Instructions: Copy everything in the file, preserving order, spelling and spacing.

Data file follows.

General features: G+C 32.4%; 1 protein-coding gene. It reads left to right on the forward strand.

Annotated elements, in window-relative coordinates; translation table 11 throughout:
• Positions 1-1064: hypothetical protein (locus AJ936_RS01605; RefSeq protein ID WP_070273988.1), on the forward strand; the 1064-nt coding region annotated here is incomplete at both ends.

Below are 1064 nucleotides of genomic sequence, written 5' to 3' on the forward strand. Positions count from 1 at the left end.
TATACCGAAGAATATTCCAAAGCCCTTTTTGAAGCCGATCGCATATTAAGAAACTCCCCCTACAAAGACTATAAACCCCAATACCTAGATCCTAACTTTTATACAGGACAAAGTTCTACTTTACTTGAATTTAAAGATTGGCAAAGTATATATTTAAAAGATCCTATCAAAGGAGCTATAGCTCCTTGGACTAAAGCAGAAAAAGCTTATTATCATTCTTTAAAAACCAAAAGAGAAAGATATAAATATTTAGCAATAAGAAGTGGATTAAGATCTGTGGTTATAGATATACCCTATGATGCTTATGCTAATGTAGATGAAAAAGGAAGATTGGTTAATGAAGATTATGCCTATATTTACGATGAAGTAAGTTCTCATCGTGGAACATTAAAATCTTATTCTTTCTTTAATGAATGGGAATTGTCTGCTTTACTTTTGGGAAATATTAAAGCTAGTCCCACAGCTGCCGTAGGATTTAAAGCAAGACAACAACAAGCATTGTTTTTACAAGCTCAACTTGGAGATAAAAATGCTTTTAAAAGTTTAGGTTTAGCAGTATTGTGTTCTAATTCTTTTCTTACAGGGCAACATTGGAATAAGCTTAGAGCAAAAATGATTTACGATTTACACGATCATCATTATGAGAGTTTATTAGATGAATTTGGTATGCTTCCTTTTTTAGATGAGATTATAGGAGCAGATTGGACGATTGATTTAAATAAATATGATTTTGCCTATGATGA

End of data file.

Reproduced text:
General features: G+C 32.4%; 1 protein-coding gene. It reads left to right on the forward strand.

Annotated elements, in window-relative coordinates; translation table 11 throughout:
• Positions 1-1064: hypothetical protein (locus AJ936_RS01605; RefSeq protein ID WP_070273988.1), on the forward strand; the 1064-nt coding region annotated here is incomplete at both ends.

Below are 1064 nucleotides of genomic sequence, written 5' to 3' on the forward strand. Positions count from 1 at the left end.
TATACCGAAGAATATTCCAAAGCCCTTTTTGAAGCCGATCGCATATTAAGAAACTCCCCCTACAAAGACTATAAACCCCAATACCTAGATCCTAACTTTTATACAGGACAAAGTTCTACTTTACTTGAATTTAAAGATTGGCAAAGTATATATTTAAAAGATCCTATCAAAGGAGCTATAGCTCCTTGGACTAAAGCAGAAAAAGCTTATTATCATTCTTTAAAAACCAAAAGAGAAAGATATAAATATTTAGCAATAAGAAGTGGATTAAGATCTGTGGTTATAGATATACCCTATGATGCTTATGCTAATGTAGATGAAAAAGGAAGATTGGTTAATGAAGATTATGCCTATATTTACGATGAAGTAAGTTCTCATCGTGGAACATTAAAATCTTATTCTTTCTTTAATGAATGGGAATTGTCTGCTTTACTTTTGGGAAATATTAAAGCTAGTCCCACAGCTGCCGTAGGATTTAAAGCAAGACAACAACAAGCATTGTTTTTACAAGCTCAACTTGGAGATAAAAATGCTTTTAAAAGTTTAGGTTTAGCAGTATTGTGTTCTAATTCTTTTCTTACAGGGCAACATTGGAATAAGCTTAGAGCAAAAATGATTTACGATTTACACGATCATCATTATGAGAGTTTATTAGATGAATTTGGTATGCTTCCTTTTTTAGATGAGATTATAGGAGCAGATTGGACGATTGATTTAAATAAATATGATTTTGCCTATGATGA